Hormone action at the oocyte plasma membrane induces meiotic division and enables the oocyte to be fertilized, to expand the sperm nucleus, and to synthesize DNA. The maturation promoting factor which is synthesized in response to the meiotic stimulus may be a universal mitogen. Our recent work demonstrates that the earliest responses to progesterone induction (0-5 min) occur within the oocyte plasma membrane in Rana, and include a transient increase in phospholipid N-methylation, protease activation, Ca2+ release, protein kinase C activation, membrane phosphorylation, and, within 10 min, increased polyphosphoinositol turnover and increased membrane fluidity. We propose that the earliest response to progesterone may be the activation of methyltransferase I to produce phosphatidylmonomethylethanolamine (PME). PME in turn activates membrane protease(s) and limited proteolysis initiates the cascade of phospholipid changes associated with release of the prophase block. Our general aims include: 1) analysis of the composition and purity of the plasma membrane preparations used in the study, 2) determine whether PME synthesis in response to progesterone is the requisite step for activation of membrane protease and/or change the physical characteristics of the plasma membrane following progesterone treatment. 3) a more complete analysis of the protease activity changes following progesterone and/or PME treatment followed by a more specific plan to isolate and characterize the protease(s), and 4) to clearly establish the cause and effect relationships between protease activation, Ca2+ release, protein kinase activation, and oocyte activation. We will use biochemical methods involving protein and phospholipid isolation and purification and biophysical methods that include electrophysiological, nuclear magnetic resonance, and electron spin resonance techniques. This information will help explain the mechanism by which a membrane signal (progesterone) is transduced into metabolic changes that commit previously quiescent cells to undergo cell division and become responsive to a second mitogen (sperm). Knowledge in this area is essential to the understanding of problems related to fertility and to the control of cell growth, for example, the facilitation of tissue regeneration or the repression of cancer cells.

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Eunice Kennedy Shriver National Institute of Child Health & Human Development (NICHD)
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Reproductive Biology Study Section (REB)
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Albert Einstein College of Medicine
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Morrill, Gene A; Kostellow, Adele B; Gupta, Raj K (2015) Transmembrane helices in ""classical"" nuclear reproductive steroid receptors: a perspective. Nucl Recept Signal 13:e003
Morrill, Gene A; Kostellow, Adele B; Gupta, Raj K (2015) Computational analysis of the extracellular domain of the Ca²?-sensing receptor: an alternate model for the Ca²? sensing region. Biochem Biophys Res Commun 459:36-41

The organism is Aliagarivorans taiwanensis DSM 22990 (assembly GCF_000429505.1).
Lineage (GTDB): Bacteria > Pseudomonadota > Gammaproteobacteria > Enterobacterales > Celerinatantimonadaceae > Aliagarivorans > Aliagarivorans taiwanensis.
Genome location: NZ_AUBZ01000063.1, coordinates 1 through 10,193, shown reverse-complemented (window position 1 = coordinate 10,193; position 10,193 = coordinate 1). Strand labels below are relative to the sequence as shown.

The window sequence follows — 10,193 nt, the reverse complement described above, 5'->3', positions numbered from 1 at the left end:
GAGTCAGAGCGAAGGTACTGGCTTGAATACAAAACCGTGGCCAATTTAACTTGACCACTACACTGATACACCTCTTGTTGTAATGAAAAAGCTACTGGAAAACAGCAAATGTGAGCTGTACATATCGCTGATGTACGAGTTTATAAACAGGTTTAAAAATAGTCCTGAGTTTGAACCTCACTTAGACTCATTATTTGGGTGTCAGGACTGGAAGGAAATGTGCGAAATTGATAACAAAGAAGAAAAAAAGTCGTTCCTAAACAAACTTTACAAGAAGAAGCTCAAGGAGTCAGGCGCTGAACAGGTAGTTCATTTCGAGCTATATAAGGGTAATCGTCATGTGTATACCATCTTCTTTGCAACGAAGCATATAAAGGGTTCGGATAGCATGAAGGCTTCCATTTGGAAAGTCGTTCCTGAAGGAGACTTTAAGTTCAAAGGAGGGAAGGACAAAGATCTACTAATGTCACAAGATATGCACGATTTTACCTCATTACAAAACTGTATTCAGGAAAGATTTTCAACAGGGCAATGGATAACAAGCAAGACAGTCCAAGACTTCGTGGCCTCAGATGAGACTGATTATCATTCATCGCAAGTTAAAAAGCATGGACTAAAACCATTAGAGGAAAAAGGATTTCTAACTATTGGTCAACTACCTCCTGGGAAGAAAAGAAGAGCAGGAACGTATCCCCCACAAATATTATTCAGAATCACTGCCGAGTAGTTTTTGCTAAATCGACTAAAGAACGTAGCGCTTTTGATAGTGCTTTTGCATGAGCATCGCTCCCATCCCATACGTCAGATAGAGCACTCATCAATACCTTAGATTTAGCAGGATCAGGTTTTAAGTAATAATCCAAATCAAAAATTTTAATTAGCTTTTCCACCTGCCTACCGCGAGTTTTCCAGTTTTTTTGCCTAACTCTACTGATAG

Morrill, Gene A; Kostellow, Adele B; Gupta, Raj K (2013) A computational analysis of non-genomic plasma membrane progestin binding proteins: signaling through ion channel-linked cell surface receptors. Steroids 78:1233-44
Morrill, Gene A; Kostellow, Adele B; Moore, Richard D et al. (2013) Plasma membrane events associated with the meiotic divisions in the amphibian oocyte: insights into the evolution of insulin transduction systems and cell signaling. BMC Dev Biol 13:3
Morrill, Gene A; Kostellow, Adele B; Askari, Amir (2012) Caveolin-Na/K-ATPase interactions: role of transmembrane topology in non-genomic steroid signal transduction. Steroids 77:1160-8
Morrill, Gene A; Dowd, Terry L; Kostellow, Adele B et al. (2011) Progesterone-induced changes in the phosphoryl potential during the meiotic divisions in amphibian oocytes: role of Na/K-ATPase. BMC Dev Biol 11:67
Morrill, Gene A; Kostellow, Adele B; Askari, Amir (2010) Progesterone modulation of transmembrane helix-helix interactions between the alpha-subunit of Na/K-ATPase and phospholipid N-methyltransferase in the oocyte plasma membrane. BMC Struct Biol 10:12
Morrill, Gene A; Kostellow, Adele B; Askari, Amir (2008) Progesterone binding to the alpha1-subunit of the Na/K-ATPase on the cell surface: insights from computational modeling. Steroids 73:27-40
Kostellow, Adele B; Morrill, Gene A (2008) Progesterone and subsequent polar metabolites are essential for completion of the first meiotic division in amphibian oocytes. Mol Cell Endocrinol 291:50-6
Morrill, Gene A; Schatz, Frederick; Kostellow, Adele et al. (2006) Gonadotropin stimulation of steroid synthesis and metabolism in the Rana pipiens ovarian follicle: sequential changes in endogenous steroids during ovulation, fertilization and cleavage stages. J Steroid Biochem Mol Biol 99:129-38

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